The dates it shows are limited and from a long time back. And the right side of the screen is cut off. I can’t tell what year it’s showing even.

  8. BB, John Bowkett doesn’t put Iron sights on his rifles either, does he? I notice this one has no sling swivels, or or a hard point for a bi pod, lights. For field carry it looks pretty durable and simple, and pointable. This is for the Field and stream crowd, maybe it has a good safty and trigger. Only .25, .22 cal seems odd to me, its a very competitive segment tho. I like the new Gauntlet, nice big bottle on it!

  9. BB,
    So I have an observation about triggers. Yep.
    Back in the day when I was hauling the BSA single shot Martini Henry falling block action .22 Dioptre sighted target rifle around shooting rabbits I loved the BSA trigger. It was not light and had a distinct break. Like snapping a matchstick. Glorious.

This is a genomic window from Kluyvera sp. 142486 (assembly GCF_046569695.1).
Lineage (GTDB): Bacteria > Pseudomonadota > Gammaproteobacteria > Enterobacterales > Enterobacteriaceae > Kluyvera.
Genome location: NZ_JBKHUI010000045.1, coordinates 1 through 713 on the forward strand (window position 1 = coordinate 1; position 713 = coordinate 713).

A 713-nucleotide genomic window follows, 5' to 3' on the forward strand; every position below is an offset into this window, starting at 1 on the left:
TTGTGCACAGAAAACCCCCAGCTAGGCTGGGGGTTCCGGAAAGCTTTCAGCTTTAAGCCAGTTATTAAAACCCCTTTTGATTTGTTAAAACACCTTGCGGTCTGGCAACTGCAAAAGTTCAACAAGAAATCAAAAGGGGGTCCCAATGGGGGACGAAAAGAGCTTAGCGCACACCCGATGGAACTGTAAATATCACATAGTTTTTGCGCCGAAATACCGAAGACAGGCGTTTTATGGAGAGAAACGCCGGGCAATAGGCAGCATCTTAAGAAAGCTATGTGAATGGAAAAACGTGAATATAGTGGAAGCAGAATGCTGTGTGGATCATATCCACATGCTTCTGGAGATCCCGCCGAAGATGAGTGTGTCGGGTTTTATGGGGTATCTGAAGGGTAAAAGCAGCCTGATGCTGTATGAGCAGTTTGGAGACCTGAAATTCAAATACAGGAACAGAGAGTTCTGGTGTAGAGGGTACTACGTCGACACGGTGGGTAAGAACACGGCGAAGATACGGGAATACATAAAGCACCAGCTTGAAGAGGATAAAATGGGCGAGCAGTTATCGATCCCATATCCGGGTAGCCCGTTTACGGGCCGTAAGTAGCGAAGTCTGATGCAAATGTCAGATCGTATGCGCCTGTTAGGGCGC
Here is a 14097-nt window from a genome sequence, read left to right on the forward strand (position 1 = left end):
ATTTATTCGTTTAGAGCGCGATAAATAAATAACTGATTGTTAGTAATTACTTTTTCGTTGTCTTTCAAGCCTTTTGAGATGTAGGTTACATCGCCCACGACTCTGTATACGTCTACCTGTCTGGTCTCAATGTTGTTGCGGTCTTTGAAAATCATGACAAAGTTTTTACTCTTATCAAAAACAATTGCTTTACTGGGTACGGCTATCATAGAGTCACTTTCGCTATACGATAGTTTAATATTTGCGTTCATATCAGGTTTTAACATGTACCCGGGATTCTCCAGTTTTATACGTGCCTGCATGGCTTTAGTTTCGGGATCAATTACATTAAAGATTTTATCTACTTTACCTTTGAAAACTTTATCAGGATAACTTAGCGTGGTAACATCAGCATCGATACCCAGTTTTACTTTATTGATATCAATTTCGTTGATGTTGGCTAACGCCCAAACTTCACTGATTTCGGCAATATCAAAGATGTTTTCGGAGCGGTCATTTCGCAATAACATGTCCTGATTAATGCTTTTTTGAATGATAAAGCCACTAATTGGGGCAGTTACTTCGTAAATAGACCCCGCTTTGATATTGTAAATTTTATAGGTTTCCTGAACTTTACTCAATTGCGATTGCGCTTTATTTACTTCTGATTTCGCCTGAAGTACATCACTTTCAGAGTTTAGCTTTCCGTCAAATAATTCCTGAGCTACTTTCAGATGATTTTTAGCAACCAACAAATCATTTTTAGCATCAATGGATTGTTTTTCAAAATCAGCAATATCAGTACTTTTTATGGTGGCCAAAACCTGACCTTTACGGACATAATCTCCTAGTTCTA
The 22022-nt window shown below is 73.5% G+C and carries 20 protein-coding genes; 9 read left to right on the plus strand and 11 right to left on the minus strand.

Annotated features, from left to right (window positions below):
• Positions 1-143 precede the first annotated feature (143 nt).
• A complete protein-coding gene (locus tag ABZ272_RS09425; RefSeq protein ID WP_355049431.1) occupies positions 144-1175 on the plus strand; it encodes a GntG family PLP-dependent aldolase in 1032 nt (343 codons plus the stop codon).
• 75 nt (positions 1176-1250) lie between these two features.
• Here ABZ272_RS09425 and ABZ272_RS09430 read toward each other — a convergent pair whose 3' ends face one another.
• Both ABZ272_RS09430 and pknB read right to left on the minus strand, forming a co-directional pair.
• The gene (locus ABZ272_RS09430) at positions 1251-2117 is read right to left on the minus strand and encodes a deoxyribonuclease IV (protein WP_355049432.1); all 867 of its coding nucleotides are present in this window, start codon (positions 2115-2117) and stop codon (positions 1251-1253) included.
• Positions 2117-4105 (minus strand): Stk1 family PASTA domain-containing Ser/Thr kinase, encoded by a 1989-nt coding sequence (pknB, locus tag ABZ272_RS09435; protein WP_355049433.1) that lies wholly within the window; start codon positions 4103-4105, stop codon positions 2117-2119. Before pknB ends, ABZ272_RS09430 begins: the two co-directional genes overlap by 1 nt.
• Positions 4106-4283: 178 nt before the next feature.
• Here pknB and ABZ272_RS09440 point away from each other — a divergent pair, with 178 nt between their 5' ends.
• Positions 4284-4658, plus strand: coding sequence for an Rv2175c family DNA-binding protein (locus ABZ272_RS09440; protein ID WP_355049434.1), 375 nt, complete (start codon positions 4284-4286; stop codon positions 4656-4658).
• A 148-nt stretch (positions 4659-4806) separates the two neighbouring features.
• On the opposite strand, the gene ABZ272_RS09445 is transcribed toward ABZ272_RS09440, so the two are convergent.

The question is this: If I have a mushy trigger do I A) Give up and throw it off a cliff or B) Just deal with it and keep shooting?
    I am not sure why people like “feels like nothing” triggers. I don’t give a rats ass if it’s go zero weight or it takes 1/3000″ of travel pull to make it work or it’s got 32 stages. I have been talked at about two stage triggers etc etc… not one single person I have talked to about triggers so far has mention a crisp medium/heavy break. Now I am no weakling and I have a trigger finger that is pretty darn strong. I can feel torque. I get tons of feedback from my digits everyday doing stuff. I can tell when a screw is not threading in properly, that telling tiny ramp up of torque ( saves $$$ in expensive parts ) . So a trigger that has no feeling at all really feels very bad. As an engineer I do not like this.
    I know that nothing short of a new trigger group will fix my Gamo. It’s trigger feel is based on how it works. It feels like creepy light fluffy mashed potato. Do I just deal with it ? ( It’s baked in … )